We knew everything about the Saints even though neither one of us were even born in the city. We watched as Katrina tore up the Superdome, washed away the Lower 9th Ward never to be seen again (at least not now) and the media coverage that was streamlined all over the place. When the Saints somehow pulled off the improbable of drafting Reggie Bush from Southern California in 2006, I immediately donned a fleur-de-lis in appeal for New Orleans.

Not because I liked Reggie Bush out of SC but I realize that the Saints were getting a freaking god send in terms of their terrible football team. That year, I watched the Saints morph into an offensive force behind the arm of Drew Brees, Bush’s playmaking and all their receivers and wondered – when would a Madden like offense finally break through?

It happened Sunday.

For the first time in quite a while, me and my dad were on the same page when it came to football. We loathe Brett Favre, not because of how much of a bitch he may be but how the media slurps his nuts like a thirsty horse would do water after being malnourished for a month. We like the Saints because of the city and how exciting their brand of football happens to be and if all these things come into play – we would have the proverbial game of the year.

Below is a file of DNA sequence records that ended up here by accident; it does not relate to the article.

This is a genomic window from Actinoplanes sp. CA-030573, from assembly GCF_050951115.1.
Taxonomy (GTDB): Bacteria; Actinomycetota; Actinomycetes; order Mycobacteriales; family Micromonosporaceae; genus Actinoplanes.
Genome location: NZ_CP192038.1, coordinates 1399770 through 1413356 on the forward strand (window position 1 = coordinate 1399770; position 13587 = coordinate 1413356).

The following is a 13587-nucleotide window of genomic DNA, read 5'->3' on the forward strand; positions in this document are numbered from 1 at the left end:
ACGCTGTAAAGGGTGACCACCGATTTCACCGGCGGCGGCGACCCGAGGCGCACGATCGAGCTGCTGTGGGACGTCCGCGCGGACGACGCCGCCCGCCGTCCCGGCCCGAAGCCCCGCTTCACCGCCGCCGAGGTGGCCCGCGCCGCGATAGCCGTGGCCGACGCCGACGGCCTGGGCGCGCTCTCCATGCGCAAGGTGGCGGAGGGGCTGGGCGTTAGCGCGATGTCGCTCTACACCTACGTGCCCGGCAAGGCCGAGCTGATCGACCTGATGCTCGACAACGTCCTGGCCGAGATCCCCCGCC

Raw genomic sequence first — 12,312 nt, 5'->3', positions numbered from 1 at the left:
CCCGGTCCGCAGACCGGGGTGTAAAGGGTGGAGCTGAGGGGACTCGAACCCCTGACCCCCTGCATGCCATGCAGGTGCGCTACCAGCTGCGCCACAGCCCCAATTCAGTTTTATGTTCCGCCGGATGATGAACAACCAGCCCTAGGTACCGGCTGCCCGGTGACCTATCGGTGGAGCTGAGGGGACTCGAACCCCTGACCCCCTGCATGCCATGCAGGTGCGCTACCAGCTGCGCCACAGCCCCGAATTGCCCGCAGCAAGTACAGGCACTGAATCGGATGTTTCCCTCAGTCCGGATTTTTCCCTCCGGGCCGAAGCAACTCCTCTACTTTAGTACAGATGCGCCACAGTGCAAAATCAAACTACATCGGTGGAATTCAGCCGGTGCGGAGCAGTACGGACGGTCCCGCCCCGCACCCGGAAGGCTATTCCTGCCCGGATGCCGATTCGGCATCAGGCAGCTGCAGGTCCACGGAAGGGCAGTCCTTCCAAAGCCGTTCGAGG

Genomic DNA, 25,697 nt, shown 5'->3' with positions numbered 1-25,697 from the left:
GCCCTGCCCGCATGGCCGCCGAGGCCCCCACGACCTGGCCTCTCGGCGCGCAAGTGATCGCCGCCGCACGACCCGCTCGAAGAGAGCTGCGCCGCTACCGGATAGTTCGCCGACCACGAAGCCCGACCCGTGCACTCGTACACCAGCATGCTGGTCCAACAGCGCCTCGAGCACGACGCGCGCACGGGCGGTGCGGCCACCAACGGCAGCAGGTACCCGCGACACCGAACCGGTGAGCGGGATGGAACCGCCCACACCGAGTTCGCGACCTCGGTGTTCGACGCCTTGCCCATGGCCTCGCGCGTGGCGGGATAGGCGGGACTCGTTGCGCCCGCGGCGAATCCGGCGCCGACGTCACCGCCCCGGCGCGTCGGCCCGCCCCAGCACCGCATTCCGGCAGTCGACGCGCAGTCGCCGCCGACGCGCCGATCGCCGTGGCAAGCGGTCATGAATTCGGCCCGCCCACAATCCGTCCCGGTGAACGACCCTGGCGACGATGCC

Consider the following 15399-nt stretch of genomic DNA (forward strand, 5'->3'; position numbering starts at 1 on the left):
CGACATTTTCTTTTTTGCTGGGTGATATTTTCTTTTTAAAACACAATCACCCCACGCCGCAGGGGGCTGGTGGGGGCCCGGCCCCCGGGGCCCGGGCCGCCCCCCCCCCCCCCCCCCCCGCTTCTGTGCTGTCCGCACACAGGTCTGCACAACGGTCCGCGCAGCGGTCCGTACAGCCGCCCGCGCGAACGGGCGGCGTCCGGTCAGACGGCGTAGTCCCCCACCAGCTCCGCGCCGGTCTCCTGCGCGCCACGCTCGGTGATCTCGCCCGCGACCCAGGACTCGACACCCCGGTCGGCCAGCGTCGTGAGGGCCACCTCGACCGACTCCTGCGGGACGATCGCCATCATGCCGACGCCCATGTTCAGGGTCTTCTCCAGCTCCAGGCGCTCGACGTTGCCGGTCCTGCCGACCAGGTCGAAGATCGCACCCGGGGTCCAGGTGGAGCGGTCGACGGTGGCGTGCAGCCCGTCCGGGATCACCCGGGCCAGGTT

Which we did end up having.

I wound up slightly hoarse after calling Saints touchdowns. I laughed when Brett Favre, Adrian Peterson, Percy Harvin & Bernard Berrian played “Hot Potato” with the football. I cringed when the Vikings continued to come back and my numerous tweets about the game almost made me seem like I hated New Orleans with all the Katrina-esque jokes I made.

But in the end, I wanted to cry for the Saints when Garrett Hartley (who I called “recession proof” a week ago) booted in that 40-yard field goal and the Superdome roared as loud as I can ever remember a televised football stadium cheering. I jumped for joy, slipped on my upstairs run twice and fell, the second of which almost making me hit my head against my dad’s desk.